A Global Youth Ambassador for Theirworld tells how he addressed hundreds of delegates at the global gathering of young leaders.
On October 16, I set off from the Kotoka International Airport in Accra, Ghana, to the Hague in the Netherlands to attend the biggest global gathering of young leaders - the One Young World Summit.
Upon arrival, we were registered and later picked up to visit the famous Peace Palace which housed the International Criminal Court.
The opening ceremony attended by 1800 delegates from 190 countries was amazing! It was officiated by Queen Maxima of the Netherlands. What a day in the life of this young leader from Mafi Amerika in the Mafi Zongo Area in Ghana.
On the second day of the summit, I was announced as one of five winners of the 2018 Inaugural One Year Politician of the Year Award which was presented by Sir John Major, the former Prime Minister of the United Kingdom.
The purpose of the award was to throw light on the work of young politicians who were using their offices to make a difference in the lives of other young people in their countries and to also encourage non-politicians to venture into politics as a vocation.
I was given the award for:
- Developing the Women Rising and Empowerment Initiative
- Mentoring young Ghanaian leaders
- Organising free digital skills training for youths in communities in Ghana
- Organising health reproductive education workshops for over 1000 girls
- Distributing over 1000 pairs of shoes to children who were accustomed to walking barefooted to school, in partnership with the Right Generation Community Foundation
I spoke in front of over 1800 delegates from more than 190 countries.
During the award ceremony my fellow winners and I were given the opportunity to ask Sir John Major questions on the Sustainable Development Goals.
I embraced this because it was a chance to speak for the underprivileged and marginalised in millions of villages and rural communities all over the world.
My question was:
“l hail from a rural community of Mafi Zongo Electoral Area in a developing country, Ghana. So Sir John, I want to find out how the SDGs could be harmonised and mainstreamed to benefit deprived rural communities in the world, especially those in the developing countries.”
On the third day, I had the singular honour in my young leadership life to speak as a delegate speaker on the topic Poverty Alleviation: Can Solving Youth Unemployment Avert Future Conflicts?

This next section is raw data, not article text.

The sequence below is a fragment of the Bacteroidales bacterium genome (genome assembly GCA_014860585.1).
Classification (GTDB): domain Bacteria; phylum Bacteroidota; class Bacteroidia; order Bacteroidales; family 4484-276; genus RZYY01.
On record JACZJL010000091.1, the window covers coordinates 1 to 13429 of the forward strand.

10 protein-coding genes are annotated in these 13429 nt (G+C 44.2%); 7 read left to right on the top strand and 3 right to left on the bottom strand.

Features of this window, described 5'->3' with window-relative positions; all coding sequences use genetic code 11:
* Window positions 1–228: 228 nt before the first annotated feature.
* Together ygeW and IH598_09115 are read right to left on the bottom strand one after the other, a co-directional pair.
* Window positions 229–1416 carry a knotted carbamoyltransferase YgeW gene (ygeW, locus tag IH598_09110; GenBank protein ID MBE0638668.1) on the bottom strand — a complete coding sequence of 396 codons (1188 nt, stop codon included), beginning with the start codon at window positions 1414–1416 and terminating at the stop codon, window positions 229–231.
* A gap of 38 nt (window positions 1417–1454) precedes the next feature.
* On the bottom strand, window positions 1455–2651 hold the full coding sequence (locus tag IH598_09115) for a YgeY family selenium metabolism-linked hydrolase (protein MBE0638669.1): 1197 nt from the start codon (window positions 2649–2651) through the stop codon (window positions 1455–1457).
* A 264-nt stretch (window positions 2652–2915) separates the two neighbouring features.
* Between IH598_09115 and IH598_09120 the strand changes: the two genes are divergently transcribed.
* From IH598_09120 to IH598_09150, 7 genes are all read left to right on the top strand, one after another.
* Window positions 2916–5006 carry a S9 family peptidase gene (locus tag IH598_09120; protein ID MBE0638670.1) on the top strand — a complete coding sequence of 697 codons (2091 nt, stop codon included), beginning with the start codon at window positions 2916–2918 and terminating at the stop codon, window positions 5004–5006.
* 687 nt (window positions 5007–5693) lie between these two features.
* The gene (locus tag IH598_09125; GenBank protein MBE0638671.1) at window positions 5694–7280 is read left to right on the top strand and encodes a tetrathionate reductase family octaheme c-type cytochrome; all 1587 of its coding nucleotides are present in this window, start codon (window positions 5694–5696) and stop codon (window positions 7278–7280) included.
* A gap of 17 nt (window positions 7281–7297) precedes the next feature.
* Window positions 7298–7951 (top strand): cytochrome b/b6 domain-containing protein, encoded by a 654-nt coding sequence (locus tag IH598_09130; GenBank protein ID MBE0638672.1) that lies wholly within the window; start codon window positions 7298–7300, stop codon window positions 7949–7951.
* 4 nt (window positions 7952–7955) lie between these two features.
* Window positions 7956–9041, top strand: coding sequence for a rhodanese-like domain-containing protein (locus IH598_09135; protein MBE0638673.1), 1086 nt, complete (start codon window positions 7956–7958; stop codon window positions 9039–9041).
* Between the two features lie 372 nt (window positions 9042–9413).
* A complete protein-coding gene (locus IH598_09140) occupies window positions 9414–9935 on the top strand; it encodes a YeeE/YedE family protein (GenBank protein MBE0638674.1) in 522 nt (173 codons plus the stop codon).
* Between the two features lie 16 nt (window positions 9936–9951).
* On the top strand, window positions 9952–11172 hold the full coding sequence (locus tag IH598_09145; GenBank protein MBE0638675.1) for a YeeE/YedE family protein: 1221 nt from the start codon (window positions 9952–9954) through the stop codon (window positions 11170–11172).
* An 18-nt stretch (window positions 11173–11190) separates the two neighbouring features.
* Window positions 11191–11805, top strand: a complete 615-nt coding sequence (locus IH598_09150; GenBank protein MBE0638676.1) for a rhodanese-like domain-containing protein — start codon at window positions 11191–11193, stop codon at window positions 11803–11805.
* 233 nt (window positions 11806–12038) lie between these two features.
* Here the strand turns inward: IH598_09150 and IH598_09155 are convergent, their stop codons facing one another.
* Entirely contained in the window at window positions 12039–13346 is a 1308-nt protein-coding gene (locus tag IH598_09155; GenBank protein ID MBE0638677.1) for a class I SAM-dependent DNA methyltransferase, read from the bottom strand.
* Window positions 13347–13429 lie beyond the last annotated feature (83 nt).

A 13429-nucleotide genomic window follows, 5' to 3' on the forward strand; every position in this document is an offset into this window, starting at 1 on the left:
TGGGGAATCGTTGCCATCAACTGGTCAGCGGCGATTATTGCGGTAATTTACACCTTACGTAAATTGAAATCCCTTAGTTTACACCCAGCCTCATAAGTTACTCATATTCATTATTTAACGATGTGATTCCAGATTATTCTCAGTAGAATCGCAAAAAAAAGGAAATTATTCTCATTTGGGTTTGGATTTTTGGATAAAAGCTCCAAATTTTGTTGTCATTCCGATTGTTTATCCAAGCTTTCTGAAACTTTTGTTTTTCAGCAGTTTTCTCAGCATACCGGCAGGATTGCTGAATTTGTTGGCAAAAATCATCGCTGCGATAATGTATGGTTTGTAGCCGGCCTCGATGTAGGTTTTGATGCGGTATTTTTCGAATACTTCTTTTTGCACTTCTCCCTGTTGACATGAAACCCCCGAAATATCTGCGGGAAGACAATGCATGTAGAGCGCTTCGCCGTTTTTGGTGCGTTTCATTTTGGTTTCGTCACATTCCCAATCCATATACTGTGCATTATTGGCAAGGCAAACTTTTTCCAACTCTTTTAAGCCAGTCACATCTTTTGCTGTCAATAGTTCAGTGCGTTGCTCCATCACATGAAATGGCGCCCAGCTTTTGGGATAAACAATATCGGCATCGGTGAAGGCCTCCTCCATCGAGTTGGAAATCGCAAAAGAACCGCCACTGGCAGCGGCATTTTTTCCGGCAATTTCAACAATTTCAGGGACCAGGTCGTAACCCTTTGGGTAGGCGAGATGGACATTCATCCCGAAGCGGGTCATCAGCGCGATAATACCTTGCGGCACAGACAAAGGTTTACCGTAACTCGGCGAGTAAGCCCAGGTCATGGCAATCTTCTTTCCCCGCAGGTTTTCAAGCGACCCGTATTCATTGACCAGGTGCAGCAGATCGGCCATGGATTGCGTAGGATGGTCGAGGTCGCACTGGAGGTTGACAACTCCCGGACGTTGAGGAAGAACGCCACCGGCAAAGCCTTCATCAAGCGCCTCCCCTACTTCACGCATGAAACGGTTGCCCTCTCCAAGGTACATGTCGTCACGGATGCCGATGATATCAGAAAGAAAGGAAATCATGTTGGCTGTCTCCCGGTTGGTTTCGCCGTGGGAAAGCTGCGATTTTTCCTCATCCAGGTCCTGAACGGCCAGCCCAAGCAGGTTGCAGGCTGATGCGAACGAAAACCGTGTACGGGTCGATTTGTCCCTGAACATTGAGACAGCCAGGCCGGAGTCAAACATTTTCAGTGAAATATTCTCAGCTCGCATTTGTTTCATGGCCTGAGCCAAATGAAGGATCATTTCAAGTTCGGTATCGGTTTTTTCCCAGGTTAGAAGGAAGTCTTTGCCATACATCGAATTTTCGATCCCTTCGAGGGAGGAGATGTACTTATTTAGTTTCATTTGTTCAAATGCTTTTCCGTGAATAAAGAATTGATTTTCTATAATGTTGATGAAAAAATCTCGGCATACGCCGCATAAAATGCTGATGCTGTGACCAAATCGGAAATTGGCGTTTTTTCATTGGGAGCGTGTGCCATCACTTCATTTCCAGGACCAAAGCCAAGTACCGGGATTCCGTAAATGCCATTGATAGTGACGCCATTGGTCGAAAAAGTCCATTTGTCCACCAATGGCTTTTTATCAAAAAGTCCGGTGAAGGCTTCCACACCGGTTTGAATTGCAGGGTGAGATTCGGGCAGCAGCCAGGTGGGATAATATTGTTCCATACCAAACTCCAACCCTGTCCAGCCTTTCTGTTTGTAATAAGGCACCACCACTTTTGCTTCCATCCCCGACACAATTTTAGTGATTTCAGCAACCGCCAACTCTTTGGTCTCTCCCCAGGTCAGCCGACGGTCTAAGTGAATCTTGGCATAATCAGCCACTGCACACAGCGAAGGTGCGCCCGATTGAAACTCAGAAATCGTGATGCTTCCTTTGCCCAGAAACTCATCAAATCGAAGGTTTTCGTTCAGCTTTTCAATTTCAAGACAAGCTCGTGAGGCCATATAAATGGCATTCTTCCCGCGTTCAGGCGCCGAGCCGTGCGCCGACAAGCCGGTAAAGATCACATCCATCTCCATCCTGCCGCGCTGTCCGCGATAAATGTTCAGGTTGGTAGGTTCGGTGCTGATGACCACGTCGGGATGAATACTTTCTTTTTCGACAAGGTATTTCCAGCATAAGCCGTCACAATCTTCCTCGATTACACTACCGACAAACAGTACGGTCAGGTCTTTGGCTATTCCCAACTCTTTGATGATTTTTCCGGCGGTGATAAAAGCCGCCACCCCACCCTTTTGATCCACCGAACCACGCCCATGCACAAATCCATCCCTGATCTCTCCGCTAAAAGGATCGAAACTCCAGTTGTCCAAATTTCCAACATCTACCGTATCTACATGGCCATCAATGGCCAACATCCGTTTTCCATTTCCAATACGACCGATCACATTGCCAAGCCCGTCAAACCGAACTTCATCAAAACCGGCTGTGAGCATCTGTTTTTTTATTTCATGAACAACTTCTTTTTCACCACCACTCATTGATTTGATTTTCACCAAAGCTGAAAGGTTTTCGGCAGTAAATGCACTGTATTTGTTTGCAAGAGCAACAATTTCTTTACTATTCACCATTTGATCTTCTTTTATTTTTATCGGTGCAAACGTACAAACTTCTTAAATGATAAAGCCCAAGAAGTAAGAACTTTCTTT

I spoke in front of over 1800 delegates from more than 190 countries. It is worthy of mention that only 30 delegates out of the 1800 were selected to speak at the event.
I urged young leaders to rise up and make a difference in their countries by running for leadership positions. I shared the stage with Hollywood actress Rosario Dawson; Akon, the popular musician in Africa; Georgette Mulheir, CEO of Lumos (an amazing woman who mentored me); Abrima Erwiah, Hans Reitz, Anthony Zappula, David Santiago Cano Salazar and other five delegate speakers.
I used the opportunity to call for international efforts in dealing with all forms of discrimination and inequality against youth and women.
I implored the youth to rise up and make a mark in the lives of people in their countries instead of complaining of the governance in their countries. I stated: "You are not too young to run for offices.”
My speech caught the attention of international organisations as they publicised quotes through various media. National governments were called in to assess the address and take note of the recommendations for implementation.
At the end of my speech, I received a standing ovation and Akon said he had been inspired to run for presidency in his country.
On October 20 the closing ceremony took place and we were presented with plaques with our names beautifully inscribed on them. At the ceremony, I emphasised that young leaders should rIse up and make an impact in their communities.
I said: “The world will not always give us the chance, we are to create those chances ourselves. If we are not invited to the table, we must create the table ourselves. It is time to rise up and make a difference”.
I set off the next day to Ghana, my motherland, inspired with hope and ready to impact my generation.
This was a humbling experience. I really have no excuse not to work to intensify our impacts, together with other young leaders. The world deserves more from me.
One Young World has indeed given me the platform to network, get a global connection and build rapport with young, ambitious and like-minded change makers, policy influencers and decision-makers to build the wave of transformation, exchange ideas and explore creative solutions to common problems in my communities and create partnerships to expand my society-transforming initiatives.
But with all interactions and networking I had at the summit, my focus was on how to leverage the opportunity to benefit youth, women, children and the underprivileged in my electoral area, Ghana and Africa.
I made my people proud, I made Ghana proud. I made Africa proud and I made the world proud. In all, we are One Young World.